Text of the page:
GALLERY: Year in Review - March

March 1: Councillor Ron Gander called for a forum into parking after council decided to scrap parking contributions for developers when the use of buildings is changed. The $50,000 external study was to address problems in many car parks across the city, as well as the hospital carpark shortage. 

March 2: Records were broken with the most amount of rain recorded in Orange's history. In the 24 hours to 9am on March 1, a whopping 103mm fell at the Orange Agriculture Institute, 4.4mm more than the previous record set at the institute on January 24, 1992.

March 4: More than $1 Million worth of birds were on show at the PCYC in one of Australia's biggest bird shows. Hosted by the Orange Bird Society, the show attracted a record number of sellers, buyers and trade exhibitors. 

March 5: Locking toilet facilities at recreational areas in the city was flagged as a poor reflection of Orange's status as a sporting and tourist destination by CYMS Cricket Club President Peter Snowden. Other concerns with the facilities include hygiene issues, shower heads in change rooms not in working order, and disabled access. 

March 8: Nearly one in three women in Orange had a caesarian section birth in 2012, and local mums-to-be debated the benefit of electing to have the procedure instead of natural child birth. Many women had their say on our Facebook page, with a trend towards supporting each individual mother-to-be's choice. 

March 11: Orange and District's Relay for Life was an event evoking strong emotions. From tears at the survivor's walk and the ceremony of hope, to cheers when the final tally was read out. It was an event that brought together 1000 people from all walks of life in our community. 

March 12: Up to five people in one week were rushed to hospital after smoking synthetic marijuana. Orange health health professionals were gravely concerned after the spike of use of the drug in Orange. Various types of the synthetic cannabis were sold legally, often marketed as incense even though it could kill someone.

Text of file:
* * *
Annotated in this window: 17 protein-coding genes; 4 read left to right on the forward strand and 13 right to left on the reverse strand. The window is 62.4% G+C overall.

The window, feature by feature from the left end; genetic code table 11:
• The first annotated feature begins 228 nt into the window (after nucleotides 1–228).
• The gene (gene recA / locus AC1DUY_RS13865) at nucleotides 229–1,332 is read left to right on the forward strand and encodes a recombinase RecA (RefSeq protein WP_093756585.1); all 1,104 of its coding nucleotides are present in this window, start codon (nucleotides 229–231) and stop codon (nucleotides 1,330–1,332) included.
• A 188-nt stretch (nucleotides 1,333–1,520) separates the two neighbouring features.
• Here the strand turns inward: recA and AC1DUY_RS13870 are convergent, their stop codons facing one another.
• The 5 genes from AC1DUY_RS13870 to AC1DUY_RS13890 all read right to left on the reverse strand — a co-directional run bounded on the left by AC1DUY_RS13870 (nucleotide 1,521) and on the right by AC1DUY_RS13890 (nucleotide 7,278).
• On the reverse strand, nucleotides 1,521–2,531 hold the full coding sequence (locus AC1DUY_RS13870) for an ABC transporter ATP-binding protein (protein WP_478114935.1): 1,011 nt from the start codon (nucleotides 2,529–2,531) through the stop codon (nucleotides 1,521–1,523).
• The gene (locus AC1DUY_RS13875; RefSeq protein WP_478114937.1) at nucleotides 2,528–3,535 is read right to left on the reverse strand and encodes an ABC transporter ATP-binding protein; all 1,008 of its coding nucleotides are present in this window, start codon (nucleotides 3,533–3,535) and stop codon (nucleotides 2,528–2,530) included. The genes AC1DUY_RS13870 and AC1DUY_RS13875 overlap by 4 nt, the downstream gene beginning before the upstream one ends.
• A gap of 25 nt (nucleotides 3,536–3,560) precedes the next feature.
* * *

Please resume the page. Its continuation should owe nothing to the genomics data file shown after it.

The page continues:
March 14: Three travelling con men with a track record of deception are understood to have been targeting elderly and vulnerable Orange residents, offering to undertake household jobs, despite not being qualified or licensed to do so. The NSW government department of Fair Trading said the three young men worked individually or as a group, offering services from tree lopping to re-surfacing driveways. 

March 15: There was a real buzz of excitement among Orange's devout Catholics when they turned up for early morning mass after hearing the news Catholics across the world have a new leader, Argentinean- born Pope Francis. News of the new Pope brings hope to locals that controversial issues facing the Catholic Church will be addressed.

March 19: A local charity worker was targeted by hackers via a scam email. One of the founders of the successful Vinnies Van Initiative, Rosie Frecklington, had her computer hacked and her contacts list compromised. The hackers then send emails to her contact list, claiming Mrs Frecklington was in trouble, and asking for money. 

March 20: A vicious assault on a 15-year-old schoolgirl in the bus bay at Canobolas Rural Technology High School left the victim in hospital with head injuries, and a second female student facing court on serious assault charges.